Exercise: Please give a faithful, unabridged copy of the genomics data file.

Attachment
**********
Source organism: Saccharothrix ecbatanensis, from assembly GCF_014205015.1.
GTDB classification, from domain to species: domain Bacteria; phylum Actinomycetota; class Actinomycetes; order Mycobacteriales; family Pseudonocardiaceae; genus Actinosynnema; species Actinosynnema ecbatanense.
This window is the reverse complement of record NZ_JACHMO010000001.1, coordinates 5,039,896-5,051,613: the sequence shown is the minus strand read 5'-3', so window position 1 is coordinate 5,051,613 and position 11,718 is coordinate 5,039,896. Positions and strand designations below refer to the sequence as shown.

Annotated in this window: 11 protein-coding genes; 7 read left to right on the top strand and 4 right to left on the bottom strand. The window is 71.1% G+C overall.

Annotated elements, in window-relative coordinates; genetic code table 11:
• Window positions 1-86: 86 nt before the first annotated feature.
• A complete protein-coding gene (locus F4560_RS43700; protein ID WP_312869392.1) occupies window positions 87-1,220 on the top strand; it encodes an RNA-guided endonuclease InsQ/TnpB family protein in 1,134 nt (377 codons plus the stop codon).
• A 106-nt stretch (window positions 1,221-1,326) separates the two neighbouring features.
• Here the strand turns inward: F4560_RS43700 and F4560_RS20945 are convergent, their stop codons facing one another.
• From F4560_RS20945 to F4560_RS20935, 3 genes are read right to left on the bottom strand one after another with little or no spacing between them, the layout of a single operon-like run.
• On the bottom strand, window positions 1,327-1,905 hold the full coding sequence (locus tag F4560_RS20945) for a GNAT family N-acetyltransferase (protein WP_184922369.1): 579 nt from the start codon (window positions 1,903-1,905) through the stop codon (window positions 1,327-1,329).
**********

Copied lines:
Source organism: Saccharothrix ecbatanensis, from assembly GCF_014205015.1.
GTDB classification, from domain to species: domain Bacteria; phylum Actinomycetota; class Actinomycetes; order Mycobacteriales; family Pseudonocardiaceae; genus Actinosynnema; species Actinosynnema ecbatanense.
This window is the reverse complement of record NZ_JACHMO010000001.1, coordinates 5,039,896-5,051,613: the sequence shown is the minus strand read 5'-3', so window position 1 is coordinate 5,051,613 and position 11,718 is coordinate 5,039,896. Positions and strand designations below refer to the sequence as shown.

Annotated in this window: 11 protein-coding genes; 7 read left to right on the top strand and 4 right to left on the bottom strand. The window is 71.1% G+C overall.

Annotated elements, in window-relative coordinates; genetic code table 11:
• Window positions 1-86: 86 nt before the first annotated feature.
• A complete protein-coding gene (locus F4560_RS43700; protein ID WP_312869392.1) occupies window positions 87-1,220 on the top strand; it encodes an RNA-guided endonuclease InsQ/TnpB family protein in 1,134 nt (377 codons plus the stop codon).
• A 106-nt stretch (window positions 1,221-1,326) separates the two neighbouring features.
• Here the strand turns inward: F4560_RS43700 and F4560_RS20945 are convergent, their stop codons facing one another.
• From F4560_RS20945 to F4560_RS20935, 3 genes are read right to left on the bottom strand one after another with little or no spacing between them, the layout of a single operon-like run.
• On the bottom strand, window positions 1,327-1,905 hold the full coding sequence (locus tag F4560_RS20945) for a GNAT family N-acetyltransferase (protein WP_184922369.1): 579 nt from the start codon (window positions 1,903-1,905) through the stop codon (window positions 1,327-1,329).